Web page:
Results and Trends II: the Gulf as continuing aspiration

By Caroline Osella|April 16, 2019|project outputs, project results and findings, Uncategorized|0 comments

In Calicut, many people describe Gulf migration as continuing to be a normalised part of life, expecting it to continue, although the benefits are not as strong as they once were. Gulf wages have dipped relative to Kerala; costs of living have soared in the Gulf.

The older generation recount spectacular gains and startling differences between Kerala and the Gulf which the post 1990s generation have not seen.

From the Times of India 4.6.15 article on ‘richest Malayalis’

But because goalposts move, the younger generation do not expect golden lottery-style riches, as their grandfathers and fathers may have done. They have more sober expectations and are often willing to work for fairly marginal gains over what they could achieve in Kerala.

A typical response to my leading question about whether the Gulf is ‘over’, as is being widely reported, would retort that Calicut has always been connected to the Gulf, and always will be. People here have a deeper sense of history and connectedness and, I found, are more likely to see recent crises as a blip or as another specific moment in a long history in which, sometimes life and opportunities in Calicut are better, and sometimes the other side of the water is better.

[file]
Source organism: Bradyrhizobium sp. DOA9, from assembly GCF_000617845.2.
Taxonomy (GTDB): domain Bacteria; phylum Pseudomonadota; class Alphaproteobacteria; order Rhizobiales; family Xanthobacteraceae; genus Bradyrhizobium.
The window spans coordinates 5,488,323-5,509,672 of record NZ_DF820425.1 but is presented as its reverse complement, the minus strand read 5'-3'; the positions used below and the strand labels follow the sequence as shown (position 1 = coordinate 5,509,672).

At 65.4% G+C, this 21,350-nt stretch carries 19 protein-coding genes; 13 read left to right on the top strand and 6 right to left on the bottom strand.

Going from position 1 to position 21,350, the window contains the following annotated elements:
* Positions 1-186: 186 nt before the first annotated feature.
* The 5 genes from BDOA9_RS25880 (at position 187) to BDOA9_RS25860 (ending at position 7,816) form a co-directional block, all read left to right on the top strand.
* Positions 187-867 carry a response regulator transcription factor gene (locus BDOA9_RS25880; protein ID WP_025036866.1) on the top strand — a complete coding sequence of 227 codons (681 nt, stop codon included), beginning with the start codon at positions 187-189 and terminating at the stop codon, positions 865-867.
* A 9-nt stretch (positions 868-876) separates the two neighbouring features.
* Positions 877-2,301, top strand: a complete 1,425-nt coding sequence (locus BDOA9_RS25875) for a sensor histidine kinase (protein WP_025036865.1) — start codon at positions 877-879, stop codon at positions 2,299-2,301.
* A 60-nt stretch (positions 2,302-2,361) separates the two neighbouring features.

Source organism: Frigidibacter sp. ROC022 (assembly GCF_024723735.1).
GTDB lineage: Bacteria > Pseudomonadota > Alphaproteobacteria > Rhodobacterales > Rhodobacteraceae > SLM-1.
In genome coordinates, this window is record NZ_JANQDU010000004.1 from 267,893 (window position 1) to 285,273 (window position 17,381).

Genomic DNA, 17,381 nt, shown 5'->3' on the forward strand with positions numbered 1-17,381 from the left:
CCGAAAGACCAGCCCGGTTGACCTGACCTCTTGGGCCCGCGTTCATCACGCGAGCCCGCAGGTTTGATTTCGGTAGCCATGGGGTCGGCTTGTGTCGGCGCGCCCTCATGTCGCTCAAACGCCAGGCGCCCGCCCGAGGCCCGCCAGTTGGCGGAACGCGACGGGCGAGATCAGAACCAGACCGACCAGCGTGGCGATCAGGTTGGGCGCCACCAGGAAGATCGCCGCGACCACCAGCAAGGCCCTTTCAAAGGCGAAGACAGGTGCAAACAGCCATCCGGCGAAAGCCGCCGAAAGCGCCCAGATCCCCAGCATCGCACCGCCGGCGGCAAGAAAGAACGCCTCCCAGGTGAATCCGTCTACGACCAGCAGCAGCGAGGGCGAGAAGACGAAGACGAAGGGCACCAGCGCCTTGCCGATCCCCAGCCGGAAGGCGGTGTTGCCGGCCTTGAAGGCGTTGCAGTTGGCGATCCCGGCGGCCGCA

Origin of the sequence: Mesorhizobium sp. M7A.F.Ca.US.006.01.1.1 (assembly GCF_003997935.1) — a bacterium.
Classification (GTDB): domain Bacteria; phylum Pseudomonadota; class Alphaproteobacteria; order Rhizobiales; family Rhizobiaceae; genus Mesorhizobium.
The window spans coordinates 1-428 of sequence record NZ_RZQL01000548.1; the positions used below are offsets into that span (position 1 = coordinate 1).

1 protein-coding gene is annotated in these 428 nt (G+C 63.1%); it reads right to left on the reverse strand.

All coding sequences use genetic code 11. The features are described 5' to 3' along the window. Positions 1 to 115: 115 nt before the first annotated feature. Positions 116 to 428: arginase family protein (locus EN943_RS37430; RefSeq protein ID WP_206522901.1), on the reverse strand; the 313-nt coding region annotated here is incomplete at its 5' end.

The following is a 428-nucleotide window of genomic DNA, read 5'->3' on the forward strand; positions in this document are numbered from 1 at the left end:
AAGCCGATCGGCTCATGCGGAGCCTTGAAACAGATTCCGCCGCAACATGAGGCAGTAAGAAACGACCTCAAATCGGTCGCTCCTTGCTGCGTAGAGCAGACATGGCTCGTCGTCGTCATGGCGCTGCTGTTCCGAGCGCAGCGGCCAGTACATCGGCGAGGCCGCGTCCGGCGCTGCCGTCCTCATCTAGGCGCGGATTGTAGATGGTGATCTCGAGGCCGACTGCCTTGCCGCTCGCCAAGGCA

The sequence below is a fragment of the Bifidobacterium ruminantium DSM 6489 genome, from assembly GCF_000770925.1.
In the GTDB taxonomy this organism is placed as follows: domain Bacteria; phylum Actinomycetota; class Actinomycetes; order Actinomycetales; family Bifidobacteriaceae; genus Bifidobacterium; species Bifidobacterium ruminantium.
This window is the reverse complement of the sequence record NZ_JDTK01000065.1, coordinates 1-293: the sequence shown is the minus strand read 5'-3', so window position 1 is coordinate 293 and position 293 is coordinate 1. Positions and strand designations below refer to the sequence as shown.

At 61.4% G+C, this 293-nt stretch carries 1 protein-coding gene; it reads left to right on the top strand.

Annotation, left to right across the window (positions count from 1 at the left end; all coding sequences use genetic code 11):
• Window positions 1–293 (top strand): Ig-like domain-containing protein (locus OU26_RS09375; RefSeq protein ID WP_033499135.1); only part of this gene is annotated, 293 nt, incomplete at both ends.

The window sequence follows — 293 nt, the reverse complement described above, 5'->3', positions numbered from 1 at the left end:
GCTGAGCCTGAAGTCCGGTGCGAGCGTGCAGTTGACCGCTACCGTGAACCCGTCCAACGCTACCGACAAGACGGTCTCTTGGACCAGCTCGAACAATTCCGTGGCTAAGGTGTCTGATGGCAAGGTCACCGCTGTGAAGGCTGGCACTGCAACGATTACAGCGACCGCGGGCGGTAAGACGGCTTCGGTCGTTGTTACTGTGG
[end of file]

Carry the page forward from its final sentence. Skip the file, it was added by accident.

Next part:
In Mattancherry, I heard a lot of opinions which can be summed up as: there’s really nothing else for us here, and the only way we can ever hope to have a decent house and get our kids educated and supported according to contemporary aspirations is by bringing in Gulf money. Nothing any man can earn here will ever match what he can earn in the Gulf.

There are complex reasons for these evaluations, which I will be disentangling as I write up academic articles about the project findings. Opportunity – or lack of it – at home is as important as wage levels in the Gulf, and for respondents in these two Muslim pockets, risk continues to be relatively low, with access to good information, strong support networks and practical assistance once in the Gulf.

In the Mavelikkara area, it’s palpable that the strong culture of migration which existed in the 1990s seems to have died away. I’ll speak about that in my next post.

 

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